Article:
Yeasts are a growth form of eukaryotic microorganisms classified in the kingdom Fungi, with approximately 1,500 species described
The yeast species Saccharomyces cerevisiae has been used in baking and fermenting alcoholic beverages for thousands of years. It is also extremely important as a model organism in modern cell biology research, and is the most thoroughly researched eukaryotic microorganism. Researchers can use it to gather information into the biology of the eukaryotic cell and ultimately human biology.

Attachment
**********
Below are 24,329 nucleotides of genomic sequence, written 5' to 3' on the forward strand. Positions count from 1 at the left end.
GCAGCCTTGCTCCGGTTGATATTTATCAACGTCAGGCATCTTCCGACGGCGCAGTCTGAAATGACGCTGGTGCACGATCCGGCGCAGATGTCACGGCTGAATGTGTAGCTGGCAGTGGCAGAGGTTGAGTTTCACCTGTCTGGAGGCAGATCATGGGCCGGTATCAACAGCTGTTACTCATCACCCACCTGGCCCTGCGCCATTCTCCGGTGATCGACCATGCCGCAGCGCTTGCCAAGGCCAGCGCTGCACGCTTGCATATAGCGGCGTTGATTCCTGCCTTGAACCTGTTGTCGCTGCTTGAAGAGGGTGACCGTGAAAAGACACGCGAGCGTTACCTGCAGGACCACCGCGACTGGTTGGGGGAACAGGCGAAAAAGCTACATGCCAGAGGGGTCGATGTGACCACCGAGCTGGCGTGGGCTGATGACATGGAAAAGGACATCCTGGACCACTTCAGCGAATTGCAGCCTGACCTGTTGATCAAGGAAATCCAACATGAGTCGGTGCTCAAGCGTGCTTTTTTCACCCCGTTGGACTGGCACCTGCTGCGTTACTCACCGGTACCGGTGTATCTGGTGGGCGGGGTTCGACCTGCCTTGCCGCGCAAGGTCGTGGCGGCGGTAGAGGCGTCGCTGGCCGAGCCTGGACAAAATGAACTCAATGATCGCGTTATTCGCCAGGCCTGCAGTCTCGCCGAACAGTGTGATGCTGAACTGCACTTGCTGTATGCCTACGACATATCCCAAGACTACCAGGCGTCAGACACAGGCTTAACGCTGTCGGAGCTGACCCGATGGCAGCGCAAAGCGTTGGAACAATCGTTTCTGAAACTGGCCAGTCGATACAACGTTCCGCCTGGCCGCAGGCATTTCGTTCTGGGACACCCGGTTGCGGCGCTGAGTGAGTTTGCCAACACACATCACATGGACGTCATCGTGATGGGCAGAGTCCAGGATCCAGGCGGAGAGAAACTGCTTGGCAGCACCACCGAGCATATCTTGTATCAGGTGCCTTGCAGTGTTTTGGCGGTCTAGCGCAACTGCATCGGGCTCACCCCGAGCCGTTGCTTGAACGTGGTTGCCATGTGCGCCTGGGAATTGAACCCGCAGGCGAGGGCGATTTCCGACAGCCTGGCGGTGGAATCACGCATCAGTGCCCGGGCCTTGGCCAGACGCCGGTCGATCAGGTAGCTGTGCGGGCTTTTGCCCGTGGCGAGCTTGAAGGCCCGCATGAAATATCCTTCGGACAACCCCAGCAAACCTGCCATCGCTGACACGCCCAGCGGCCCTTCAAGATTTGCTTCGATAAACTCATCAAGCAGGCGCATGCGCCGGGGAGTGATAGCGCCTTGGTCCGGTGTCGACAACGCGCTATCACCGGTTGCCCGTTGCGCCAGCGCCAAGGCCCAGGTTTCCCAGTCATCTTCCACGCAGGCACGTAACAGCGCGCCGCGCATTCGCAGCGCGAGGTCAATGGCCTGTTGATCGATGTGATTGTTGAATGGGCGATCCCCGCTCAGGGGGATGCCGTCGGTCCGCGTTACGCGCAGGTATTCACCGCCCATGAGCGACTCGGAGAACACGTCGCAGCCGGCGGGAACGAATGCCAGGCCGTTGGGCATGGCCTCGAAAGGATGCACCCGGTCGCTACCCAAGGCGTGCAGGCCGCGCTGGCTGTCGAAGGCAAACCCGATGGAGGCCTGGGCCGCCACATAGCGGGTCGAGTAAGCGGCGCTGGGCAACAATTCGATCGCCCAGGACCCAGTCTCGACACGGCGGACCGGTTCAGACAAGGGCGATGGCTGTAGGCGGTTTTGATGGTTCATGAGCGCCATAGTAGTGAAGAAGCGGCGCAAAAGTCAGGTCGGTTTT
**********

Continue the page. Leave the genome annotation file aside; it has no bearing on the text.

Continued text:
Yeasts of the Candida genus are a group of opportunistic pathogens, which causes oral and vaginal infections in humans, known as Candidiasis.
Candida is a genus of yeasts. Clinically, the most significant member of the genus is Candida albicans, which can cause numerous infections (called candidiasis or thrush) in humans and other animals, especially in immunocompromised patients. Various Candida species are members of gut flora in animals, including C. albicans.
Candidiasis, commonly called yeast infection or thrush, is a fungal infection of any of the Candida species, of which Candida albicans is the most common.
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